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Original Poem

But Tam kend what was what fu’ brawlie:
There was ae winsome wench and waulie,
That night enlisted in the core,
Lang after ken’d on Carrick shore;
(For mony a beast to dead she shot,
And perish’d mony a bonie boat,
And shook baith meikle corn and bear,
And kept the country-side in fear.)
Her cutty-sark, o’ Paisley harn
That while a lassie she had worn,
In longitude tho’ sorely scanty,
It was her best, and she was vauntie,-
Ah! little ken’d thy reverend grannie,
That sark she coft for her wee Nannie,
Wi’ twa pund Scots, (’twas a’ her riches),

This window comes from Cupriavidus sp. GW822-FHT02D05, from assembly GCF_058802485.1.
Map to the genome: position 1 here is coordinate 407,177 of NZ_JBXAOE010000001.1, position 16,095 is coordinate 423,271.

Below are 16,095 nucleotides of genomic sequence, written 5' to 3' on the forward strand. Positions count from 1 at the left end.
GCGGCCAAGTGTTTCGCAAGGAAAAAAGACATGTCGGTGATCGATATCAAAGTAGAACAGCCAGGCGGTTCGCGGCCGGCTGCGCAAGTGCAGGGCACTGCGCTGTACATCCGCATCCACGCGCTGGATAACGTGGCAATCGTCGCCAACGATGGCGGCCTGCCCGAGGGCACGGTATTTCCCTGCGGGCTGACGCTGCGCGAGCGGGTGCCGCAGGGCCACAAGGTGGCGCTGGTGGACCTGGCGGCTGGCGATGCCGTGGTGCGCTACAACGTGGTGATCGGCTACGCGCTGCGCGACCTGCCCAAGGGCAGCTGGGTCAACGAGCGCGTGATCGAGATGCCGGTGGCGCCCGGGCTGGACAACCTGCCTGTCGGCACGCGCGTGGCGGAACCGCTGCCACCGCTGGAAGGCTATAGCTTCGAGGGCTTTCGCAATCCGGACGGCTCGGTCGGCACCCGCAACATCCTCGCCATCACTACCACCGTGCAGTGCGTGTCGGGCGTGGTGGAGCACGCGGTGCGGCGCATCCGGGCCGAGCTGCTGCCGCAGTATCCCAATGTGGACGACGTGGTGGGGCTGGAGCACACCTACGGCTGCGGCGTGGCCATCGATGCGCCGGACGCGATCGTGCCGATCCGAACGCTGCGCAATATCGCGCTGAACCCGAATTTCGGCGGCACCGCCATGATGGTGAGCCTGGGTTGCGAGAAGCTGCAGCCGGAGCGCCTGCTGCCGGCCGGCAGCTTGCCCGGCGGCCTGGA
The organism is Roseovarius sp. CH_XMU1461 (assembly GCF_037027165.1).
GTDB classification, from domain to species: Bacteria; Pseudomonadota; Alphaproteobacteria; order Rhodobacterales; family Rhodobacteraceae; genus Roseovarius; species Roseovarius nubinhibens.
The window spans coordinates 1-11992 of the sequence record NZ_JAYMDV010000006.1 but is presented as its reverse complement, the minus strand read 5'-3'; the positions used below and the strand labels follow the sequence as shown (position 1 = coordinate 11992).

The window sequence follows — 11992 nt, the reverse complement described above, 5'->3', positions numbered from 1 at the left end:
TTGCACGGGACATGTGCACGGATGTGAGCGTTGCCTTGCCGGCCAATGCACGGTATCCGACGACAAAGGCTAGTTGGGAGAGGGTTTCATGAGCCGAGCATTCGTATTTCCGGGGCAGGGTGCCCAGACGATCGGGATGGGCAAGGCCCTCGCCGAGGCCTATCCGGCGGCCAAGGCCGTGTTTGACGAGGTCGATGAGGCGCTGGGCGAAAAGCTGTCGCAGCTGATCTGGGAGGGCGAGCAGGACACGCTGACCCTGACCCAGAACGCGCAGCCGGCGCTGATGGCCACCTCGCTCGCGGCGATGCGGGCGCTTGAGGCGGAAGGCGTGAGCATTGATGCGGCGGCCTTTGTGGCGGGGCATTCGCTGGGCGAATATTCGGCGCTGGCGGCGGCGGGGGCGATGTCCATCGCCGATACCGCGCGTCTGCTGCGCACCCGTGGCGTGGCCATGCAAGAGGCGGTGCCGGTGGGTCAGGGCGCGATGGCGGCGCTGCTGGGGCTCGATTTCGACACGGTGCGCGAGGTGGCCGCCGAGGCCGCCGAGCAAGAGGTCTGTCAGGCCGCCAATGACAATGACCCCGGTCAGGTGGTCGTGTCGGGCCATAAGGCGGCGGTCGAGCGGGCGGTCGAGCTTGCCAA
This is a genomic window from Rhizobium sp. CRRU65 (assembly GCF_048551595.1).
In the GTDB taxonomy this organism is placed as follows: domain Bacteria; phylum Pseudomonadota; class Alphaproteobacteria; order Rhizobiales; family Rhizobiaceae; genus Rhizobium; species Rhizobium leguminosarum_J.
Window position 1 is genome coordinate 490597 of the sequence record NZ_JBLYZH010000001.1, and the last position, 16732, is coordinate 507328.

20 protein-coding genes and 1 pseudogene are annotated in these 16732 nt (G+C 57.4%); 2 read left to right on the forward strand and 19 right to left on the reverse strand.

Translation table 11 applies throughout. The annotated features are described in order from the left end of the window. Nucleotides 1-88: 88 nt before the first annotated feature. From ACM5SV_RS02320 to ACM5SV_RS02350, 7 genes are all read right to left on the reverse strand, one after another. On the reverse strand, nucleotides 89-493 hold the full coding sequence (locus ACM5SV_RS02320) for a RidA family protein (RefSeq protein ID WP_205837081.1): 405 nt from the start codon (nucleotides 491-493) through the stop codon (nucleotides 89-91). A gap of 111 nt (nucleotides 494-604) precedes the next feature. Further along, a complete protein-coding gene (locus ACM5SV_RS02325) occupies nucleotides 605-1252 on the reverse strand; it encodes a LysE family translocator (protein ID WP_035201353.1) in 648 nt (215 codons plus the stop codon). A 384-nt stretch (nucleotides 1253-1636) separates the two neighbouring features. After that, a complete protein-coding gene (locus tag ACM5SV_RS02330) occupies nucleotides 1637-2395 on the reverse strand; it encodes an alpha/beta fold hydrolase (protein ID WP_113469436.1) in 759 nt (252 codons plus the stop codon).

Wad ever grac’d a dance of witches!

Translated Poem

But Tam knew what was what well enough:
There was one winsome, jolly wench,
That night enlisted in the core,
Long after known on Carrick shore
(For many a beast to dead she shot,
And perished many a bonnie boat,
And shook both much corn and barley,
And kept the country-side in fear.)
Her short underskirt, o’ Paisley cloth,
That while a young lass she had worn,
In longitude though very limited,
It was her best, and she was proud. . .
Ah! little knew your reverend grandmother,
That underskirt she bought for her little grandaughter,
With two Scots pounds (it was all her riches),
Would ever graced a dance of witches!

Puzzle 10

This list of things the witch was accused of has one more accusation than the poem.

Which one does the poem not mention? The underlined word is your answer.

 

Hint 1

Read the section of the poem on this page for clue to what the witch was accused of.

Hint 2

If it helps look at the translated version of the poem and take a note of the crimes the witch was accused of.

Answer

MICE